God’s Word mandates personal separation and holiness, so we shouldn’t give in to the growing number of frauds who push on us their new, worldly lifestyles.  It isn’t how believers have historically viewed the world or interpreted Scripture.  Their surrender of a sanctified culture signals an increasingly apostate time.  More than ever we need exegetes of the truth providing application to the culture, so that instead of the world turning us, we turn the world upside down like the apostles of old.

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  1. February 7, 2008 at 6:06 am

    Excellent!

    Holiness is almost a lost concept within most of professing Christianity. Of course, that is why it is merely professing Christianity and not real Christianity.

  2. February 7, 2008 at 12:46 pm

    Thanks Bro. Ketchum. I agree too. Holiness isn’t popular. An understanding of it has been perverted also.

  3. February 8, 2008 at 7:54 pm

    Hi Kent,

    Man, we must be … on the same wavelength! See my latest in beyond outrage . . . a call for a theology of culture.

    Here I am calling for it and you are offering it.

    We need to think more on these things. Good work here. I am just about to finish the OT in my Bible reading plan. I have decided that I need to read the NT with particular attention to allusions to culture that we find there. “The world” is a big term in all of this.

    Regards,
    Don Johnson
    Jer 33.3

  4. February 8, 2008 at 11:19 pm

    Yeah Don, I didn’t even know your post was coming. We actually decided about a week and a half ago to make The Application of the Bible to Culture to be our month’s theme. I think there is something deep in all of this, much further than what I wrote. Of course, with a blog, I limited myself to the gist of it. I was surprised when I read yours, but agreed with it.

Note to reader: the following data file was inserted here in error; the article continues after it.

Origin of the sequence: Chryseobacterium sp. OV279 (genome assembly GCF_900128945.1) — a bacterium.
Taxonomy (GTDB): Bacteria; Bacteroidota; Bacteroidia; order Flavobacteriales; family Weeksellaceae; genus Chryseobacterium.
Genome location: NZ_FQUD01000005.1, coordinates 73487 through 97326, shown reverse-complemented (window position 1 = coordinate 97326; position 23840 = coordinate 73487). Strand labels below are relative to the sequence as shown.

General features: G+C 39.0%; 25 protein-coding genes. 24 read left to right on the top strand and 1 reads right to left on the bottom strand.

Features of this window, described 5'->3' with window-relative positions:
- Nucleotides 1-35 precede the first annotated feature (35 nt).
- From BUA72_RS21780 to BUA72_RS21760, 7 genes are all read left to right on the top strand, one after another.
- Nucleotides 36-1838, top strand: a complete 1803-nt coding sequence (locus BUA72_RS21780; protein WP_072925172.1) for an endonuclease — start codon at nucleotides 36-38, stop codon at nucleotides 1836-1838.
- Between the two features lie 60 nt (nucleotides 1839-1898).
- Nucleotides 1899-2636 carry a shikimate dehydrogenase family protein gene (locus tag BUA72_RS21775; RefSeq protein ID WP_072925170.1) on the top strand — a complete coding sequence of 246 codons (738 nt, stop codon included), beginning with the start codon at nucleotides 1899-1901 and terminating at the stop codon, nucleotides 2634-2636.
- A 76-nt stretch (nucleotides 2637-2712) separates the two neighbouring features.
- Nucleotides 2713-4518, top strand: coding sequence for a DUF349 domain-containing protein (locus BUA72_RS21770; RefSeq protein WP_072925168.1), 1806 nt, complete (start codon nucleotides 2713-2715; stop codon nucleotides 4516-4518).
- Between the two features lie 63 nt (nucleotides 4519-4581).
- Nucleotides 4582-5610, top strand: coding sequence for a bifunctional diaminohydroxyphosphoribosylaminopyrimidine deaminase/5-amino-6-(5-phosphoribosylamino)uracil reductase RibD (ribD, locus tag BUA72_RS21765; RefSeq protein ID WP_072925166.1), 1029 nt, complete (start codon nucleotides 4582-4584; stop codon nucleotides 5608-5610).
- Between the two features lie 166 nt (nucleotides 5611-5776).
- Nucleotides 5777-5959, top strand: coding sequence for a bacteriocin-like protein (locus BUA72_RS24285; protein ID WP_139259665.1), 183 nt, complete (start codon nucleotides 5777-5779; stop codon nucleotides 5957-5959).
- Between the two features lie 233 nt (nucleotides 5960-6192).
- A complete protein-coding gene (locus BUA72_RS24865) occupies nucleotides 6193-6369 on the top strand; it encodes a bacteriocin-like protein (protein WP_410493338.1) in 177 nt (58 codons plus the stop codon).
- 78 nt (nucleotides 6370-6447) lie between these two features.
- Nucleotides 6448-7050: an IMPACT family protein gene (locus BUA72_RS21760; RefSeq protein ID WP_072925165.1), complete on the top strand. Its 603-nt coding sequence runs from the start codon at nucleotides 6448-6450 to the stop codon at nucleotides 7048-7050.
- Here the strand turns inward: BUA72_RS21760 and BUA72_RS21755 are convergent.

5. February 9, 2008 at 9:14 am

    I have a new series of studies completed on Holiness (28 chapters) I will send these studies by attached file to anyone FREE if they request a copy by e-mail (Microsoft Word format).

    Permission is given to reproduce for Sunday School or Small Groups through a local church. The KJV of public domain is used in all my studies.

    You can make the request through our web site contact information:
    http://www.disciplemakerministries.org

    Or send request to:
    LanceKetchum@msn.com

  6. Douglas Sanford
    May 17, 2008 at 5:18 am

    5. Lance Ketchum – February 9, 2008
    I have a new series of studies completed on Holiness (28 chapters) I will send these studies by attached file to anyone FREE if they request a copy by e-mail (Microsoft Word format).

    I came to your page when I was working on a sermon for childrens church, I am over in our church at centeral baptist church in soutington ct. great job in writting. I AGREE WITH YOU 100%. i PLAN ON USING SOME OF WHAT YOU WROTE TOMORROW WHEN I PREACH TO THE KIDS. My text will be leviticus 10:10